Mexico City to invest MXN $10 million in hospitals to tackle COVID-19

Mexico City will enable hospitals and install first-contact hospital wards that will focus on attending pa-tients with COVID-19

Mexico City to invest MXN $10 million in hospitals to tackle COVID-19
Mexico City is following three strategies to face the pandemic – Photo: Xiao Yijiu/XINHUA
English 27/03/2020 17:47 Eduardo Hernández Mexico City Actualizada 19:56
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Mexico City's government will invest MXN $10 million to enable the hospitals that will be taking care of patients with COVID-19 as well as in the installation of hospital wards and first-contact spaces for people with symptoms.

According to Mayoress Claudia Sheinbaum Pardo, there are three ongoing strategies. One of them is the reconversion of the Tláhuac, Juan Ramón de la Fuente, Ajusco Medio, Dr. Belisario Domínguez, and Enrique Cabrera hospitals for attending people with COVID-19.

Another of the strategies is the installation of tents in five hospitals for the first contact with patients to identify if they have COVID-19.

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“They are small tents to check if they have any COVID-19 symptom before entering the hospital and if they are not serious, they will be sent home so that there are no infections inside hospitals; if they are serious, they will be sent to the hospitals destined for COVID-19,” she commented.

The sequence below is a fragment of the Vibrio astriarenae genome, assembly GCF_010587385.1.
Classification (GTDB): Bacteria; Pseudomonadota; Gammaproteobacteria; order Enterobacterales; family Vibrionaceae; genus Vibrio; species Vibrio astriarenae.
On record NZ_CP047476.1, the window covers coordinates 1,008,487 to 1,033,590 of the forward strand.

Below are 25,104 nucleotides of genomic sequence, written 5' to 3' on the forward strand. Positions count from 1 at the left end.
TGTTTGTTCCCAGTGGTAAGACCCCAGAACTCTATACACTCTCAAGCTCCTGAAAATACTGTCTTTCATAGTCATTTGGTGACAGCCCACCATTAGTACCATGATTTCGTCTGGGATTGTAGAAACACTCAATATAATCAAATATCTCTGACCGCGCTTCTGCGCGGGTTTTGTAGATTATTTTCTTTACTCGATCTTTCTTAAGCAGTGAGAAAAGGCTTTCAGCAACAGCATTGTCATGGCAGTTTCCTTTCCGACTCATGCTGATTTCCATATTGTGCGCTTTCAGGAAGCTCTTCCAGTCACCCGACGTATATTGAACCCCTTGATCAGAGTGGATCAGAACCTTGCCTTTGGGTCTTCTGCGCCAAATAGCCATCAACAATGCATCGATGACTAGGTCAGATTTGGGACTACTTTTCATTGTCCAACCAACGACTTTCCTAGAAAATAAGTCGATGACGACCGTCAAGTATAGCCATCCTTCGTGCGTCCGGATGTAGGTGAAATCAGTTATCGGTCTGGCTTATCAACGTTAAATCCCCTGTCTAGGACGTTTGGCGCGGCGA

Moreover, in each of the hospitals, there will be fully-equipped wards with 400 beds in the hospitals that will attend COVID-19 cases that cannot remain isolated at home.

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“They are temporary spaces; we're building the required sanitary hydraulic infrastructure; some beds and medical equipment are being rented. They wouldn't be for intensive care units but for patients that need extra support to the one that they could receive at home or who need some kind of hospitalization,” she explained.

Sheinbaum explained that according to the contingency program, the hospitals from Federal Health Institutions will be used first and then, if it is deemed necessary, Mexico City's hospitals will be used, however, they will be reconverted for COVID-19 and hence, some patients will have to be relocated to other hospitals and non-urgent surgeries will be rescheduled.

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